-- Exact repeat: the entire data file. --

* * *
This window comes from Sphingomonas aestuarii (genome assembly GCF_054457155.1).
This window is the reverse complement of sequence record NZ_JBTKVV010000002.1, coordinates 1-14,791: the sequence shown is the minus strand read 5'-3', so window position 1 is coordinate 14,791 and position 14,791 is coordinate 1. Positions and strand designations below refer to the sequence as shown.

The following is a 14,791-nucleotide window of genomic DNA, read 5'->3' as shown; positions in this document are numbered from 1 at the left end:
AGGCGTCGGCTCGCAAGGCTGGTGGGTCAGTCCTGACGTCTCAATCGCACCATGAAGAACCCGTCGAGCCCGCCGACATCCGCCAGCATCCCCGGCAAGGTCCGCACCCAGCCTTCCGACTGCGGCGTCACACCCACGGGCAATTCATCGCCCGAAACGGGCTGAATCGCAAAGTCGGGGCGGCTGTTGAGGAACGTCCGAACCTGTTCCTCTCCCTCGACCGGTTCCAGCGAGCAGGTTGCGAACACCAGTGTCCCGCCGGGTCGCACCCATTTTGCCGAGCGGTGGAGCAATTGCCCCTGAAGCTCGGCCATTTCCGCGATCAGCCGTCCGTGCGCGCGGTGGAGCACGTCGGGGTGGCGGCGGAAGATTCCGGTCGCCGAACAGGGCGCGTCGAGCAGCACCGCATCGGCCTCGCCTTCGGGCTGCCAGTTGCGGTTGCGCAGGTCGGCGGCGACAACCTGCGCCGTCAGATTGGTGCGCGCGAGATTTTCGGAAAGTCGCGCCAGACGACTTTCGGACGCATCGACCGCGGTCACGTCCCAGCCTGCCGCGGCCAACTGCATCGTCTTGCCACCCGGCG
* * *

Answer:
This window comes from Sphingomonas aestuarii (genome assembly GCF_054457155.1).
This window is the reverse complement of sequence record NZ_JBTKVV010000002.1, coordinates 1-14,791: the sequence shown is the minus strand read 5'-3', so window position 1 is coordinate 14,791 and position 14,791 is coordinate 1. Positions and strand designations below refer to the sequence as shown.

The following is a 14,791-nucleotide window of genomic DNA, read 5'->3' as shown; positions in this document are numbered from 1 at the left end:
AGGCGTCGGCTCGCAAGGCTGGTGGGTCAGTCCTGACGTCTCAATCGCACCATGAAGAACCCGTCGAGCCCGCCGACATCCGCCAGCATCCCCGGCAAGGTCCGCACCCAGCCTTCCGACTGCGGCGTCACACCCACGGGCAATTCATCGCCCGAAACGGGCTGAATCGCAAAGTCGGGGCGGCTGTTGAGGAACGTCCGAACCTGTTCCTCTCCCTCGACCGGTTCCAGCGAGCAGGTTGCGAACACCAGTGTCCCGCCGGGTCGCACCCATTTTGCCGAGCGGTGGAGCAATTGCCCCTGAAGCTCGGCCATTTCCGCGATCAGCCGTCCGTGCGCGCGGTGGAGCACGTCGGGGTGGCGGCGGAAGATTCCGGTCGCCGAACAGGGCGCGTCGAGCAGCACCGCATCGGCCTCGCCTTCGGGCTGCCAGTTGCGGTTGCGCAGGTCGGCGGCGACAACCTGCGCCGTCAGATTGGTGCGCGCGAGATTTTCGGAAAGTCGCGCCAGACGACTTTCGGACGCATCGACCGCGGTCACGTCCCAGCCTGCCGCGGCCAACTGCATCGTCTTGCCACCCGGCG